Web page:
Creates an OLED that can stretch more than twice its original size
Researchers at the Pritzker School of Molecular Engineering (PME).University of Chicago they created a OLED displays as flexible as it can be folded in half or stretched to more than twice its original length while emitting a fluorescent pattern.
The stuff the researchers are talking about natural materials, could find application in a variety of scenarios, from wearables to health sensors to foldable computers. Called TADF OLED Because of the polymers it is made of, this material is the result of the union of “knowledge from many different fields to create a completely new display technology”. explained Sihong WangAssistant Professor of Molecular Engineering Juan de Pablo.
“This is the class of materials that you need to finally be able to develop truly flexible displays,” adds de Pablo. “This work is really fundamental and I expect it will enable a lot of technology that we haven’t thought of yet“.
More and more screens are based on OLED technology, which is based on the entrapment of small organic molecules between conductors. The passage of electric current causes the small molecules to emit a bright light, allowing for a better view of the image than previous technologies and lower consumption because black is not generated by pixels.
The problem for an application in flexible electronics is that The molecular building blocks of OLEDs have strong chemical bonds and rigid structures. “The materials currently used in the best OLED displays are very fragile; They have no elasticity“Wang said. “Our goal was create something that retains the electroluminescence of OLED, but with elastic polymers“.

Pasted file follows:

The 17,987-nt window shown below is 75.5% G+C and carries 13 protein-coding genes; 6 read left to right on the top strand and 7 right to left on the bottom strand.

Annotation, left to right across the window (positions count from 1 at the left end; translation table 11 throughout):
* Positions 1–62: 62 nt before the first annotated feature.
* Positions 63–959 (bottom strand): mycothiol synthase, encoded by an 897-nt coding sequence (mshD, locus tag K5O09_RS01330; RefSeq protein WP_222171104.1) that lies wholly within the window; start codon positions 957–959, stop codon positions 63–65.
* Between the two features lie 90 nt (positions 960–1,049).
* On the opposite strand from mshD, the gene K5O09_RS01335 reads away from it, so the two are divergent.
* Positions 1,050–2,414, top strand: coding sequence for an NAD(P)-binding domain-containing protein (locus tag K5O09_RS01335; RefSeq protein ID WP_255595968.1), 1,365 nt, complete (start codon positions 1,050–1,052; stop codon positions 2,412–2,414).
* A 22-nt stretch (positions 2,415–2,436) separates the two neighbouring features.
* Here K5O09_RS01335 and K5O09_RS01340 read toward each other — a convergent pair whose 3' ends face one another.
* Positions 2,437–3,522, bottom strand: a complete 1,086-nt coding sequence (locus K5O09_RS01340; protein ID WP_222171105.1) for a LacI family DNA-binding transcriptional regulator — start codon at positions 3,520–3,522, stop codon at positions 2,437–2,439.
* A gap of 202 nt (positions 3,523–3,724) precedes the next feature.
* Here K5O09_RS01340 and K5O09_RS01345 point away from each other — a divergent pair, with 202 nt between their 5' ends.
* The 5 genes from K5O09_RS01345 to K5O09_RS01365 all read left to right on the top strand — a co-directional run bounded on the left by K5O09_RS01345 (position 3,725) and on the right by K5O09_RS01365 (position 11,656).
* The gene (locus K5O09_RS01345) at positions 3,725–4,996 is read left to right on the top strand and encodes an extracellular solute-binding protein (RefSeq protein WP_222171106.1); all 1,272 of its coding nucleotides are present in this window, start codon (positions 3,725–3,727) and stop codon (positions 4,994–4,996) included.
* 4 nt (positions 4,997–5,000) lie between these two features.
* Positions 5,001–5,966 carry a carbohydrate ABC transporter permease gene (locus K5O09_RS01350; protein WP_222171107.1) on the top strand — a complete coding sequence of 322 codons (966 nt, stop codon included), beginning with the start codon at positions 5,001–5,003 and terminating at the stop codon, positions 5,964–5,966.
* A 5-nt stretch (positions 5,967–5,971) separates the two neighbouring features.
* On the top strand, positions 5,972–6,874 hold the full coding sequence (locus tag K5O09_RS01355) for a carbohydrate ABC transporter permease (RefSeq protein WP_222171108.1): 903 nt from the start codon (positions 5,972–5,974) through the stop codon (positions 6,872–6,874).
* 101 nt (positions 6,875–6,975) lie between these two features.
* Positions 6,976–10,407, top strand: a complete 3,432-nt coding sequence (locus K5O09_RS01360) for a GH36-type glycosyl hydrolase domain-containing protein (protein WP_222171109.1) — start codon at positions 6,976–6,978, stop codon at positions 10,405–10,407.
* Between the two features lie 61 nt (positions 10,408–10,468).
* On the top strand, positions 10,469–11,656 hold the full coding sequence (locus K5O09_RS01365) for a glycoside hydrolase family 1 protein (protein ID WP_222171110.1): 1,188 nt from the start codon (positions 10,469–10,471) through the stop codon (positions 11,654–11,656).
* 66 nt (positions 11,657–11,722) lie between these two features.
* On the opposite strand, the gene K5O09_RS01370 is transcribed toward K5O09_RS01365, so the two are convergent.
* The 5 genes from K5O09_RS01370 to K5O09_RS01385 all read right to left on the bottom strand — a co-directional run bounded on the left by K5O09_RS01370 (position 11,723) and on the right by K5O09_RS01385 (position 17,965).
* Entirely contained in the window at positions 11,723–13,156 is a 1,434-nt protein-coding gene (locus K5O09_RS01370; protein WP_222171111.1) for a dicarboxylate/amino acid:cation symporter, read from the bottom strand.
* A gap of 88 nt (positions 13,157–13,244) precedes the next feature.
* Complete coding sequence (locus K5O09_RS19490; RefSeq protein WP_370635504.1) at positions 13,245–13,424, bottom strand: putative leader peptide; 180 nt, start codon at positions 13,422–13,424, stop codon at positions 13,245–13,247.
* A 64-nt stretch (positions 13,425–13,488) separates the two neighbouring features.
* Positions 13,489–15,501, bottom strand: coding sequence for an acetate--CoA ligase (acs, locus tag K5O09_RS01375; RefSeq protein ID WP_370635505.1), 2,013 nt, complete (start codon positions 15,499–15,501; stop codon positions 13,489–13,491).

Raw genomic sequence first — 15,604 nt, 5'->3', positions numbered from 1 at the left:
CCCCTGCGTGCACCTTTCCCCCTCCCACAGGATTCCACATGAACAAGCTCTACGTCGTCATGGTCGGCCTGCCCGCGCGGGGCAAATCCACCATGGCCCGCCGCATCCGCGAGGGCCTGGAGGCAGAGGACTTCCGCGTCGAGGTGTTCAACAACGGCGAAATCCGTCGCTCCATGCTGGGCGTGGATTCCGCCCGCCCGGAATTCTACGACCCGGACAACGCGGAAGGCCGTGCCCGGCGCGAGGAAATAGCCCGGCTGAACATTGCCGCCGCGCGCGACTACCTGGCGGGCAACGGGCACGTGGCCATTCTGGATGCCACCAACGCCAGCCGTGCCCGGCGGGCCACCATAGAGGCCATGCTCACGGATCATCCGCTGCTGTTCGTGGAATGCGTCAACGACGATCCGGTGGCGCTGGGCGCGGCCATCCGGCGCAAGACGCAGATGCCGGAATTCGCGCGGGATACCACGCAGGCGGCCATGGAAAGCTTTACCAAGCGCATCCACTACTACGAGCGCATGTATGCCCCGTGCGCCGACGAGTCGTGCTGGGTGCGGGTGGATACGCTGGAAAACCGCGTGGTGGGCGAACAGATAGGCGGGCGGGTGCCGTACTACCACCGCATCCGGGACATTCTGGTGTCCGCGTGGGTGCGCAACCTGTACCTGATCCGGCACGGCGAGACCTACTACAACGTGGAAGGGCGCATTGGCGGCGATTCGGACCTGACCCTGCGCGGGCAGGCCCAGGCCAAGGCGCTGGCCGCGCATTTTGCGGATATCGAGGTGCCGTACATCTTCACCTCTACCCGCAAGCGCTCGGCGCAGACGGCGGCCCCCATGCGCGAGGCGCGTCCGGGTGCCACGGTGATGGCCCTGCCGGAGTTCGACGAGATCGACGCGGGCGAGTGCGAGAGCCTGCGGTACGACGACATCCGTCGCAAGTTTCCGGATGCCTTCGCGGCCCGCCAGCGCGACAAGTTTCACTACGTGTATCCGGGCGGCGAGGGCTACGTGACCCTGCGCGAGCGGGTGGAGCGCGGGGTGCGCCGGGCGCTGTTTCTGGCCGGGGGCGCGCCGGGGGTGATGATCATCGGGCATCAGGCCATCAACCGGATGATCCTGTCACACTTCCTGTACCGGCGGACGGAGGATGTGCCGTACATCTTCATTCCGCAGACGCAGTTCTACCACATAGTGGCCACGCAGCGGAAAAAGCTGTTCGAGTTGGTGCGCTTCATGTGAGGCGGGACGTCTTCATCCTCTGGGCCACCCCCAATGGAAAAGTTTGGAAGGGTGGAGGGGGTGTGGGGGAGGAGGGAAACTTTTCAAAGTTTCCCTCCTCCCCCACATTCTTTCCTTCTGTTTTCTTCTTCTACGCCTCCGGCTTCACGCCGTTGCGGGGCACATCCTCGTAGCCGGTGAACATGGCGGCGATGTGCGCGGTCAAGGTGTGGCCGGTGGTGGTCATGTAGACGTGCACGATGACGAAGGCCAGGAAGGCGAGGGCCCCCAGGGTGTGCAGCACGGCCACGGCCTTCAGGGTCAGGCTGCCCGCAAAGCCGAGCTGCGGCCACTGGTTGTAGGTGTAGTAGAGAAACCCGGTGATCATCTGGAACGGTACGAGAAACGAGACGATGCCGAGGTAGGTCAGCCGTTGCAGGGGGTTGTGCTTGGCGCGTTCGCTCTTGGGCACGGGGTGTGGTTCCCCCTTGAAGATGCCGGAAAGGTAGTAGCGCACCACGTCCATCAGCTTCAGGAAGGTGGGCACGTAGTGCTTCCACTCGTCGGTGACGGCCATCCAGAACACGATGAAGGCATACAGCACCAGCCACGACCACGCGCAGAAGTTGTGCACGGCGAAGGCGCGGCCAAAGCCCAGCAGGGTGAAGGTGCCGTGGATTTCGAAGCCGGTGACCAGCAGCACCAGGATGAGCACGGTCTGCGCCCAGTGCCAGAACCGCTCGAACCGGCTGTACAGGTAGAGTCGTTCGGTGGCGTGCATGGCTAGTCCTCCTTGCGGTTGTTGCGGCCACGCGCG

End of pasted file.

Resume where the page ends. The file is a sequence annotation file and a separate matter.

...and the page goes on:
Wang and de Pablo knew what was needed to make materials—long polymers with flexible molecular chains—elastic, and also what molecular structures were needed for an organic material to be able to emit light very efficiently. So they decided to do it create new polymers that integrate both properties.
“We were able to develop atomic models of the new polymers of interest, and with these models we simulated what happens to these molecules when you pull them and try to bend them,” explained de Pablo. “Now that we understand these properties at the molecular level, we have a framework to design new materials with optimized flexibility and luminescence.”
Armed with computational predictions for new flexible electroluminescent polymers, the researchers built several prototypes. Exactly as expected from the model, were the materials flexible, expandable, light, durable and efficient from an energetic point of view.
A key feature of their design was the use of the “thermally activated delayed fluorescence’, which enables materials to convert electrical energy into light in a highly efficient manner. This mechanism enables materials with performance that matches that of commercial OLED technologies.
The foldable, light-emitting materials can not only be used to display information, but also integrated into wearable sensors that require light. Sensors that measure blood oxygenation and heart rate, for example, typically shine a light through blood vessels to detect blood flow.
Wang believes a lightweight, bendable material could also have applications in implantable devices, such as those that use light to control the activity of neurons in the brain (optogenetics, currently only used in animal studies to better understand the brain and brain diseases understand).
The researchers from Chicago are planning for the future develop new iterations of the display and integrate additional colors in fluorescence (currently it can only display two colors green and white) and improving efficiency and performance. “The aim is achieve the same level of performance as existing commercial technologiessaid Wang.